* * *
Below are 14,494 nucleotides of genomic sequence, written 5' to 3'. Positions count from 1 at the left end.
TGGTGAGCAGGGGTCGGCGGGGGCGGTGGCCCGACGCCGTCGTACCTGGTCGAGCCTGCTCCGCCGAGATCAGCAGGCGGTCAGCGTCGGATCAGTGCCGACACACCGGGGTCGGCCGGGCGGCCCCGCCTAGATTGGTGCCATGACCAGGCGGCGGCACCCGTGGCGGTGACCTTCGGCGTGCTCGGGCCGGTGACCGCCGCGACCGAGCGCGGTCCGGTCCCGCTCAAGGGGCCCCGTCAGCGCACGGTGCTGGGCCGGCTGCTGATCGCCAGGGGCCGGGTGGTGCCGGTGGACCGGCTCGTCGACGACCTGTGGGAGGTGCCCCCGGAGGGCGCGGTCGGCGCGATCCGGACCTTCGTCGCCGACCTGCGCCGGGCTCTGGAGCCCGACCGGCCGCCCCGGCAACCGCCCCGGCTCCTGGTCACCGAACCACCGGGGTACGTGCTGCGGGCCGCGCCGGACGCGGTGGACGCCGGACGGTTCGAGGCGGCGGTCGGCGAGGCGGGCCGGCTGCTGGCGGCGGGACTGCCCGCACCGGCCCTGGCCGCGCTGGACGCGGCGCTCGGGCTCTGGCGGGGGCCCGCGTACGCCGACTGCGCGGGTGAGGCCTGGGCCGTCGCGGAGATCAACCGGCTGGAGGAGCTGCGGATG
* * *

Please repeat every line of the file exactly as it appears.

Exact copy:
Below are 14,494 nucleotides of genomic sequence, written 5' to 3'. Positions count from 1 at the left end.
TGGTGAGCAGGGGTCGGCGGGGGCGGTGGCCCGACGCCGTCGTACCTGGTCGAGCCTGCTCCGCCGAGATCAGCAGGCGGTCAGCGTCGGATCAGTGCCGACACACCGGGGTCGGCCGGGCGGCCCCGCCTAGATTGGTGCCATGACCAGGCGGCGGCACCCGTGGCGGTGACCTTCGGCGTGCTCGGGCCGGTGACCGCCGCGACCGAGCGCGGTCCGGTCCCGCTCAAGGGGCCCCGTCAGCGCACGGTGCTGGGCCGGCTGCTGATCGCCAGGGGCCGGGTGGTGCCGGTGGACCGGCTCGTCGACGACCTGTGGGAGGTGCCCCCGGAGGGCGCGGTCGGCGCGATCCGGACCTTCGTCGCCGACCTGCGCCGGGCTCTGGAGCCCGACCGGCCGCCCCGGCAACCGCCCCGGCTCCTGGTCACCGAACCACCGGGGTACGTGCTGCGGGCCGCGCCGGACGCGGTGGACGCCGGACGGTTCGAGGCGGCGGTCGGCGAGGCGGGCCGGCTGCTGGCGGCGGGACTGCCCGCACCGGCCCTGGCCGCGCTGGACGCGGCGCTCGGGCTCTGGCGGGGGCCCGCGTACGCCGACTGCGCGGGTGAGGCCTGGGCCGTCGCGGAGATCAACCGGCTGGAGGAGCTGCGGATG